Behind the Music: Rondell Paul And The Royalty Club

You may already know about the biggest street party on Earth, Carnival. It features soca, sun, food, friends and perpetual dancing in the streets. Trinidad and Tobago Carnival is an annual event held on the Monday and Tuesday before Ash Wednesday. As we continue to take our culture to the world, we will feature the hardworking individuals and teams that tirelessly push the industry behind the scenes to help create this unforgettable experience every year. This is, Behind the Music.

For our first segment we wanted to feature the man behind the visuals of the music you love. You might ask, “Visuals for an audio experience? What do they mean?” If you can’t guess, music needs an introduction and Rondell creates that first visual point of contact, the cover art.

 

Radial: OK Rondell. Plain talk, bad manners, who is Rondell Paul and what is The Royalty Club?

Rondell: I am a Trinidadian entrepreneur, creative and philanthropist. I co-founded The Royalty Club with Jarrod Placide-Raymond, Aaron Rocke and Yvan Mendoza as a design agency specializing in Web Design & Development, Print Design, Brand Development and Event Management. I currently direct our digital experience projects. With 11-plus years in the industry, Royalty Club has carved out a strong niche in digital media and marketing. Through my passion for design and technology, I hope to make it easier for us to interact with digital devices. Whether it be mobile phones, computers, television and in the future: mixed reality (augmented and virtual). I hope to make it easier for us to interact with digital devices, be it mobile phones, computers, television and in the future: mixed reality (augmented and virtual).

Radial: Wow! You’re a well rounded designer then? You cover all the bases, how did you get started?

Rondell: My journey in media began in 2005 as a graphic designer at the Express Production House. This was the internal creative department for One Caribbean Media – which was then called Caribbean Communications Network. I moved to Caribbean New Media Group (CNMG) in 2007 and had the opportunity to nurture my digital design ability.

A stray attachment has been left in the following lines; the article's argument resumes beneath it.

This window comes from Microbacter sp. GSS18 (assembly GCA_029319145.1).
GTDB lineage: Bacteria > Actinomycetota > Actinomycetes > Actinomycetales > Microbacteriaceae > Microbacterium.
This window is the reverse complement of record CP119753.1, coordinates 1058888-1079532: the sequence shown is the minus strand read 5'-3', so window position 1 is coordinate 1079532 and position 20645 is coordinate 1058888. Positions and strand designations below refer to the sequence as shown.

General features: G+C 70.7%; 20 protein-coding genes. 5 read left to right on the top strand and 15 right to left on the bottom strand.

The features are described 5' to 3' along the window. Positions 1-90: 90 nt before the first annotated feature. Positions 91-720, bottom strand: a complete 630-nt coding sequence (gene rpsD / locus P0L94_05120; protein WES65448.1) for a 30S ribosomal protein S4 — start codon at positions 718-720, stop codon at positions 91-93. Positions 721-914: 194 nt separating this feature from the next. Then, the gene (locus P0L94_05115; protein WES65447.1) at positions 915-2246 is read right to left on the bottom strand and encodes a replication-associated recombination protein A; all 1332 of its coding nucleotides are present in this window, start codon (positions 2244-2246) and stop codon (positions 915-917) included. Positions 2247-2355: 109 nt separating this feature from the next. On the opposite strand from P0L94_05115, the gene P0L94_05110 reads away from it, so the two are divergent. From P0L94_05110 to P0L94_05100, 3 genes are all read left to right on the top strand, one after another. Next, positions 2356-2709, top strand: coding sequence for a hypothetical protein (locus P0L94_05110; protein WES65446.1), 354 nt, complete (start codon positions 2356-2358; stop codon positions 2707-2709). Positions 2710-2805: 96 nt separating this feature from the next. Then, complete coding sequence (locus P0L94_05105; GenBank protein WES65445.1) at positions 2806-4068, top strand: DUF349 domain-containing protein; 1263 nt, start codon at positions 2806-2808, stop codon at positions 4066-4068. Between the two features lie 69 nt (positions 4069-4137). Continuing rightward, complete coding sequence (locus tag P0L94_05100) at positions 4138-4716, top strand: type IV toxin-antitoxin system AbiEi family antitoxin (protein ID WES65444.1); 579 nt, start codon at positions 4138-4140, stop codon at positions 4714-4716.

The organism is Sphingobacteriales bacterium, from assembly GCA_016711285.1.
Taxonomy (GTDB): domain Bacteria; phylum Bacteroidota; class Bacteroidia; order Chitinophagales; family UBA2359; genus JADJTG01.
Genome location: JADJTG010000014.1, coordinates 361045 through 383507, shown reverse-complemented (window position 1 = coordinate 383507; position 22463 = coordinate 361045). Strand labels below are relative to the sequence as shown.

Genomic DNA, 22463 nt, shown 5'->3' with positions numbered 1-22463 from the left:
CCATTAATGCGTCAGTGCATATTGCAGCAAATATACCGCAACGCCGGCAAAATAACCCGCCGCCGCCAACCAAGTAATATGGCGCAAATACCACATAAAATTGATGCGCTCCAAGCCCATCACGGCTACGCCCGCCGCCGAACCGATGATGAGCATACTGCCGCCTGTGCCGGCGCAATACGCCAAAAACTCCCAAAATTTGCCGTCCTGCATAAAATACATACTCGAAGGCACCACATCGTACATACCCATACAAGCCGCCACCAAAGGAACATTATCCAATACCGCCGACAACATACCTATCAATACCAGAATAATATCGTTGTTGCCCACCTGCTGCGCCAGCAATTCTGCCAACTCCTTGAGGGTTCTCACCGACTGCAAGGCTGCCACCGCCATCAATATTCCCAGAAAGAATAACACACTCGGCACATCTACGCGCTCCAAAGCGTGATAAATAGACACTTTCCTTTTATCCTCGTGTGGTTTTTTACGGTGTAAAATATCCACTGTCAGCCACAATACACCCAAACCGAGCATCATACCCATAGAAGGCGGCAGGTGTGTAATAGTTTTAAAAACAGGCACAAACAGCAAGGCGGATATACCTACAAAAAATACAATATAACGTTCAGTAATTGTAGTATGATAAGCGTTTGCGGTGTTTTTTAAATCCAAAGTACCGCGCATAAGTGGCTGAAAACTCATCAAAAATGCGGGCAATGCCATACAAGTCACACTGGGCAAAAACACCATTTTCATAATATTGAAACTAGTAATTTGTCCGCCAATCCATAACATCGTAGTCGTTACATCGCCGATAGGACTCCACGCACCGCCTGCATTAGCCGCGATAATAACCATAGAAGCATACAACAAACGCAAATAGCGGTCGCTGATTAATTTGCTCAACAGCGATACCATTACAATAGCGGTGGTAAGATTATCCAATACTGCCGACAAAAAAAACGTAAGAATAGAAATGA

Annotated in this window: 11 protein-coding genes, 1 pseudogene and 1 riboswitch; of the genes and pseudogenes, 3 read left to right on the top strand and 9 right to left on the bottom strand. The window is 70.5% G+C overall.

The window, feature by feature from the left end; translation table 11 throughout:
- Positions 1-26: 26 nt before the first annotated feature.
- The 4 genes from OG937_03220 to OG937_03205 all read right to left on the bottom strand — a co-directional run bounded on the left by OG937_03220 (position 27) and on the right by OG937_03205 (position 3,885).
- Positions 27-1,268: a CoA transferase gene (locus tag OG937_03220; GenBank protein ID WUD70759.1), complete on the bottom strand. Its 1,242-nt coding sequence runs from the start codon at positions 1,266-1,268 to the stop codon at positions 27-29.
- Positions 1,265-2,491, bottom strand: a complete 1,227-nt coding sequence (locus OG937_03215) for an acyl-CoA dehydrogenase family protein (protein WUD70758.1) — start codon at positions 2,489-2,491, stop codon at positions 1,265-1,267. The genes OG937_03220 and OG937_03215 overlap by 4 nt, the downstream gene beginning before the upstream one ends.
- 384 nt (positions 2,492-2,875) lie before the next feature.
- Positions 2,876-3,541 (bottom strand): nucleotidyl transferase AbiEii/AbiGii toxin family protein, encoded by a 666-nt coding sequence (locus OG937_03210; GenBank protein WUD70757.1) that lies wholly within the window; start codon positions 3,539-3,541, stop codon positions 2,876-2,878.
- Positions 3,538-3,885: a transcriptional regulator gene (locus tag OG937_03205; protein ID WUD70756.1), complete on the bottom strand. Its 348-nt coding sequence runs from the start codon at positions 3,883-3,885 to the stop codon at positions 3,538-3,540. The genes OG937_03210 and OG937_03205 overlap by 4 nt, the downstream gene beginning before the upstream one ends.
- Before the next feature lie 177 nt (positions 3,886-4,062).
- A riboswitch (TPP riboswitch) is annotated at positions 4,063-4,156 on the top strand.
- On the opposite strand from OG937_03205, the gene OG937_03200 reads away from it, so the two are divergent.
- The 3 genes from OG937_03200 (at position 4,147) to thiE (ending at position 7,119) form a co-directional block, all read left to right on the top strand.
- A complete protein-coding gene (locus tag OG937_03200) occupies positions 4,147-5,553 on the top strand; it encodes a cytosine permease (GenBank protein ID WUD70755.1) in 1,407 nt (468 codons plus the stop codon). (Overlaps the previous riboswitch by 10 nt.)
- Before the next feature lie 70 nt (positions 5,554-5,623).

Together with Andrew Manswell Jr., we created what is now the standard for media houses in the Caribbean – digital video archive, live streams of news broadcasts and national events and social media pages.
Most recently I took on the role of digital designer at IUGO Digital Media (a subsidiary of Lonsdale Saatchi and Saatchi). At IUGO, I spearhead the creative processes behind digital engagement campaigns at the agency. One of the craziest yet most fulfilling projects I have worked on to date is producing the live stream broadcast of T&T Carnival in 2010. It was one of CNMG’s most demanding endeavors at the time but it was worth it. We received messages from citizens abroad expressing their appreciation for being able to see the beauty of Carnival live. One of the craziest yet most fulfilling projects I have worked on to date is producing the live stream broadcast of T&T Carnival in 2010.

Radial: From design to live streaming, how do you do it? Can you walk us through your creative process?

Rondell: Well, when I create cover art, I always start with the song. I listen to it a couple times and I try to find a way to connect. Once that connection is made, the general concept for the design materialises itself naturally to me. I see the end product in my head. Now, to go from a mental visual to an actual physical product, I start with the typeface design in Adobe Illustrator. From there, I move to Adobe Photoshop where I add more elements (with each layer generating more depth) as the design comes alive. Sometimes I share these breakdowns on my Snapchat and Instagram Stories. When I design covers it’s not just to put some fancy text on a pretty background. I really try to set the listener in the right frame of mind to receive the music. Design is not just graphics anymore, it’s about creating an experience for your audience.
That’s why every year I do something new to keep pushing the bar. One way to do this was when I pitched an animated cover for the Sando Riddim to Kasey of Precision Productions. It’s a minimal cover but some subtle things make it one of my favorites. For instance, the fireworks used is actual fireworks footage from an event held in San Fernando. I adjusted the bursts so it pops in time with the music.

*This blog post was submitted by the folks at getradial.com. You can read the rest of this interview here.

Interviews

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